Foreign Minister S Jaishankar has said he would not wish to “predict” the outcome of the ongoing discussions between India and China regarding the border dispute at Ladakh. “The discussions are going on. It is a work in progress and the first rule of my business is – don’t predict what is still going on,” the minister said at the Bloomberg India Economic Forum a day after the seventh round of commander-level talks.
When pressed to respond on the issue, the minister said, “What is going on is something confidential between us and China and we will see how it plays out”.
A resolution to the situation in Ladakh – where India has been pressing for total disengagement, de-escalation and restoration of status quo ante in all areas of eastern Ladakh prior to April — has so far proved elusive.
China not only left the disengagement process – started after the National Security Advisor-level talks — halfway, but also undertook provocative actions to change the status quo on ground through fresh transgressions.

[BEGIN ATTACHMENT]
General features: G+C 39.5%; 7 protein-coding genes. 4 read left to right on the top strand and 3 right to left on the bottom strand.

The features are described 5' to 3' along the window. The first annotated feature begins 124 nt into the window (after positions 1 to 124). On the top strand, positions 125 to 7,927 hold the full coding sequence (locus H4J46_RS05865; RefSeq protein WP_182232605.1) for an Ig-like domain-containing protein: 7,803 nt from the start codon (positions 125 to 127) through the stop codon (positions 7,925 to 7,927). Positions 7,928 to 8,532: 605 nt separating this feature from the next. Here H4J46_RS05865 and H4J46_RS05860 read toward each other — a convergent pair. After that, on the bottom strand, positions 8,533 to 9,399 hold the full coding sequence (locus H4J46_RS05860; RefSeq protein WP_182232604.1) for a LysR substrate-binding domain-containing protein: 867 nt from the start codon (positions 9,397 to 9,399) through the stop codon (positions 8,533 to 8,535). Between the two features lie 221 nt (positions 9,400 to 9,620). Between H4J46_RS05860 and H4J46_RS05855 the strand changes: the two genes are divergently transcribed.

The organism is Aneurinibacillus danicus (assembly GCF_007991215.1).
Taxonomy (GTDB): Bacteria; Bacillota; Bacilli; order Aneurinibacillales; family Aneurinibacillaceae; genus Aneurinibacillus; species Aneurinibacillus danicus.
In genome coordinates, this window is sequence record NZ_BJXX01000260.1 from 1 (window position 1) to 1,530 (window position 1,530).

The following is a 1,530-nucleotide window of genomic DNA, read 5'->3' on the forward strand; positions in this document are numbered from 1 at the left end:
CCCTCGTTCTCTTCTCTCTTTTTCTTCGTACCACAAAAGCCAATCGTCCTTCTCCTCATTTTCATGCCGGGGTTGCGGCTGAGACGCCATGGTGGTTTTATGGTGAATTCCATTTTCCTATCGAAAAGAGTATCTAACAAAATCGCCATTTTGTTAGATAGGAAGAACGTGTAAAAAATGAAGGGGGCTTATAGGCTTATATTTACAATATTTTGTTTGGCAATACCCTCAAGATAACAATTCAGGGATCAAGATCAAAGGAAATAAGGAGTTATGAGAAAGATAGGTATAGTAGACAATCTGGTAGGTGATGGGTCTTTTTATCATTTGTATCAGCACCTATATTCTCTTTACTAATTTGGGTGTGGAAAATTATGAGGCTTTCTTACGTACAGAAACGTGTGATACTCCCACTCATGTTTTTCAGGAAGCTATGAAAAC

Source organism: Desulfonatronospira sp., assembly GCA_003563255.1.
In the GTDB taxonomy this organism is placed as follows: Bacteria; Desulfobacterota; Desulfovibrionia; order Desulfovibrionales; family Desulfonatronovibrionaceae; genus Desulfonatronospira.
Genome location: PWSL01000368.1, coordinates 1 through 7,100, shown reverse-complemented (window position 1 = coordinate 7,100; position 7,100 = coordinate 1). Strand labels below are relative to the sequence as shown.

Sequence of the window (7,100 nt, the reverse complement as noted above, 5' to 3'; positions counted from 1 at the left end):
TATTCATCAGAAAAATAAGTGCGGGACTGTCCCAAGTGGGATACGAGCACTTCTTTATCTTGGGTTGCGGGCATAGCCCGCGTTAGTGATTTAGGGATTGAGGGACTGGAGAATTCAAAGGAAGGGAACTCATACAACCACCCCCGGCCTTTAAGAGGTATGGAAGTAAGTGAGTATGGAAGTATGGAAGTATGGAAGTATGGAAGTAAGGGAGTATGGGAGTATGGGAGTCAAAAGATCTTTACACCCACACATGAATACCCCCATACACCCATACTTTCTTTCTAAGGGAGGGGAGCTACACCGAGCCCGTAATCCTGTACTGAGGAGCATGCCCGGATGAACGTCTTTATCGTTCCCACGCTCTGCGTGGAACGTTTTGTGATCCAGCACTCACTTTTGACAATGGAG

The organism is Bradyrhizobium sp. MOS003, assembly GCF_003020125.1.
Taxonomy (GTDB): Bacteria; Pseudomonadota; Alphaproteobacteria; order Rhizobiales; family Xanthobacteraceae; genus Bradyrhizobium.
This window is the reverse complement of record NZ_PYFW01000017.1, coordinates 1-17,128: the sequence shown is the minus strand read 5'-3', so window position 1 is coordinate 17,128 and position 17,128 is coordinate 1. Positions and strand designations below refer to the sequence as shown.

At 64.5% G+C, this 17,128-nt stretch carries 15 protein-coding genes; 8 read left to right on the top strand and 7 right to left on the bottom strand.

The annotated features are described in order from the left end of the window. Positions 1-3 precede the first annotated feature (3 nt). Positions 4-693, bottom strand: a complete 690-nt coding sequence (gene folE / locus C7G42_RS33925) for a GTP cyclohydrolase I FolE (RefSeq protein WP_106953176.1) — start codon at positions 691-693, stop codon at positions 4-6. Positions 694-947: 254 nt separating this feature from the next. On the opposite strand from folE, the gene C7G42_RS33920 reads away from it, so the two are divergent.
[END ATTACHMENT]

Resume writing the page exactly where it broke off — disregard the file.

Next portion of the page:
Not just the border area, the Chinese government had also raised objection to the inauguration of a series of bridges in Ladakh.
Today, the foreign ministry again issued a loud and clear message to China.
“The Union Territories of Jammu and Kashmir and Ladakh have been, are, and would remain an integral part of India. China has no locus standi to comment on India’s internal matters. We hope that countries will not comment on India’s internal matters, as much as they expect the same of others,” the ministry said.
Last month, following Beijing’s assertion of its position on the Line of Actual Control or LAC, India said it comprehensively rejects Chinese claims on its location in Ladakh. The 1959 claim made by Beijing was not mutually agreed upon, India reminded China.
The different perceptions about the LAC were at the bottom of the repeated flare-ups at the border where “the Chinese and Indian perceptions of LAC overlap”, Union minister Rajnath Singh had told the Lok Sabha last month.
Today, Mr Jaishankar said the relation between India and China had improved following signing of a series of agreements since 1993 on maintaining peace and tranquility along the border.